Embossing is an art as old as printing itself. The process involves pressing paper between specially cast metal dies attached to a letterpress. The result is a raised impression on the page that matches the design of the die.
Embossing dies can range from very simple shapes with flat, smooth surfaces to more elaborate creations with contours, depth, and intricate detail. In either case, the result is a crisp, elegant effect well-suited to any printed piece.
Looking for a unique and classy way to spice up your printing? Consider adding a foil-stamped line, logo, or other design element to the page. Use foil stamping to dress up your stationery, letterhead, business cards, booklet covers, report covers, presentation folders, and specialty print jobs.
Our commercial-quality foil stamping equipment uses heat to apply a thin layer of metal foil to a printed sheet of paper. Gold, silver, and a variety of other colors are available. We can help you choose the right foil or combination of foils as well as the right placement on the page to give your piece the perfect feel.
In recent years, letterpress printing has become the method of choice for wedding and event planners looking to make their invitations as memorable as the occasions themselves. Known for producing rich textures, beautiful lines, and crisp, clear typography, the centuries-old process delivers elegant, distinctive results every time.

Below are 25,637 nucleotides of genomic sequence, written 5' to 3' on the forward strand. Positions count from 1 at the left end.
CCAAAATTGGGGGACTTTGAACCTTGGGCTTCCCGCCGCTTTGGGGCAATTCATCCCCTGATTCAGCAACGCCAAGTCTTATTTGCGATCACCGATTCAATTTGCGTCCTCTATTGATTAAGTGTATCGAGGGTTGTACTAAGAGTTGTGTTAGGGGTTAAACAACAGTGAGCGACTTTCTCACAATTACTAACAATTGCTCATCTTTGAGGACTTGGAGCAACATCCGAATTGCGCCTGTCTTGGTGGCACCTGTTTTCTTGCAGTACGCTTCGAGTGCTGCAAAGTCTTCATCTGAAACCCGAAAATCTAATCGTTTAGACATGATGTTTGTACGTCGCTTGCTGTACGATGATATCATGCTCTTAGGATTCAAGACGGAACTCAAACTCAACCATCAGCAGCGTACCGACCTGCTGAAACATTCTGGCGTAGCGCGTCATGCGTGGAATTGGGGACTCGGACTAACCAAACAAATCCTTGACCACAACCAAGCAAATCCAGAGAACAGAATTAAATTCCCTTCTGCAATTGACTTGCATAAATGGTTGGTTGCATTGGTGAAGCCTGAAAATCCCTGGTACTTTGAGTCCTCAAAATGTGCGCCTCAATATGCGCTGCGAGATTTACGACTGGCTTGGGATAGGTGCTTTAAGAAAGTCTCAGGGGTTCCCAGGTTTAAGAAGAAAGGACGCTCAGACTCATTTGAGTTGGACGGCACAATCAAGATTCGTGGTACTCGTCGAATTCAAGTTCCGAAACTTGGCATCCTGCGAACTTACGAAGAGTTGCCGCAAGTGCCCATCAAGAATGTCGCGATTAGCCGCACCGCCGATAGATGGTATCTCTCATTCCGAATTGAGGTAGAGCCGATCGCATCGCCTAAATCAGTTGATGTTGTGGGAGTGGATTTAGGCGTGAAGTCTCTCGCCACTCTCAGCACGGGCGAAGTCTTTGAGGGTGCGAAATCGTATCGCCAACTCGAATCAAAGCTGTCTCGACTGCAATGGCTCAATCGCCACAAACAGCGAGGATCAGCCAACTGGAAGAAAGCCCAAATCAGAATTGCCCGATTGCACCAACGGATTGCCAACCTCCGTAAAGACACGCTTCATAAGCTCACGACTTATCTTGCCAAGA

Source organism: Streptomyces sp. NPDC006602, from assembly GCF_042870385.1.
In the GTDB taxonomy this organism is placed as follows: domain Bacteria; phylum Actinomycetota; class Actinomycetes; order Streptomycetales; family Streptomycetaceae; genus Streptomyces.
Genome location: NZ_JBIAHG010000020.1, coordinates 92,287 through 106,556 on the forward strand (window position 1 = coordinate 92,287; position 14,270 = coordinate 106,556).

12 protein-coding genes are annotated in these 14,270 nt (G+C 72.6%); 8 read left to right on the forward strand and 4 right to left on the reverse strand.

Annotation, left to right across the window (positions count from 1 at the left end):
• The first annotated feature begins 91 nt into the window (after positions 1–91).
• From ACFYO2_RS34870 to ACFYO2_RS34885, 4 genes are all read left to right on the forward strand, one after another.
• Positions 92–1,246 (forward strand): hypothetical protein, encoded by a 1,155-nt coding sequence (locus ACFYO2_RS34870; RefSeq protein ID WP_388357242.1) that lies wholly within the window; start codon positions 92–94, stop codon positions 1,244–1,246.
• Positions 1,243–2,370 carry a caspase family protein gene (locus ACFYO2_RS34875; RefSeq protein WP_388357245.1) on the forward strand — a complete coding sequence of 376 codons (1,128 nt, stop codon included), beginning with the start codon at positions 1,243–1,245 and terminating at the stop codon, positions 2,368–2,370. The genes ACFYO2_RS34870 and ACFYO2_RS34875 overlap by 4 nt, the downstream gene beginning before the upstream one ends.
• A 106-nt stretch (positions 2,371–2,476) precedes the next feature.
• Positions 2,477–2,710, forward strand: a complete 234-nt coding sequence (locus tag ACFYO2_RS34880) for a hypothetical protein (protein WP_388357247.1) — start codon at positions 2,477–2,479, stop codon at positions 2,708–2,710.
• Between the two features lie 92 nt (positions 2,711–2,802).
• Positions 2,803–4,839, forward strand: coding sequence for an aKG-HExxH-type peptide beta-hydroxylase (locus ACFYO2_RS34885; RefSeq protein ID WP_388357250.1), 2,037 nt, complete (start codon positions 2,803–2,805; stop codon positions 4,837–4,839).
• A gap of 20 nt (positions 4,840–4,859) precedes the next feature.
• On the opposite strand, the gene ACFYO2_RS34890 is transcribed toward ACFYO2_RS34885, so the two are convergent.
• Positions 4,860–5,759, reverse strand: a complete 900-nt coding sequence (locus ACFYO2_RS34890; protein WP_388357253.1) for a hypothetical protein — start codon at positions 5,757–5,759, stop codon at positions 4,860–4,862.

A letterpress invitation can capture the significance of any event you're planning. We offer a variety of traditional and non-traditional paper choices and will work with you to make your invitation stand out and look great.
Scoring and Slitting
When you need to fold a printed project that is on heavier card stocks of paper, we suggest you have it scored.
Scoring puts a groove in the paper that ensures the fold is accurate and doesn't damage the ink or paper.
Debossing works the same as embossing, except the surface of the page is recessed, rather than raised, by the effect. The process involves the same types of dies and takes place on a letterpress.
Debossing and embossing are distinctive touches most commonly used for "showpieces" such as announcements, invitations, postcards, business cards, and stationery. But they're just as useful for brochures, annual reports, and any other printed piece you want to stand out from the crowd.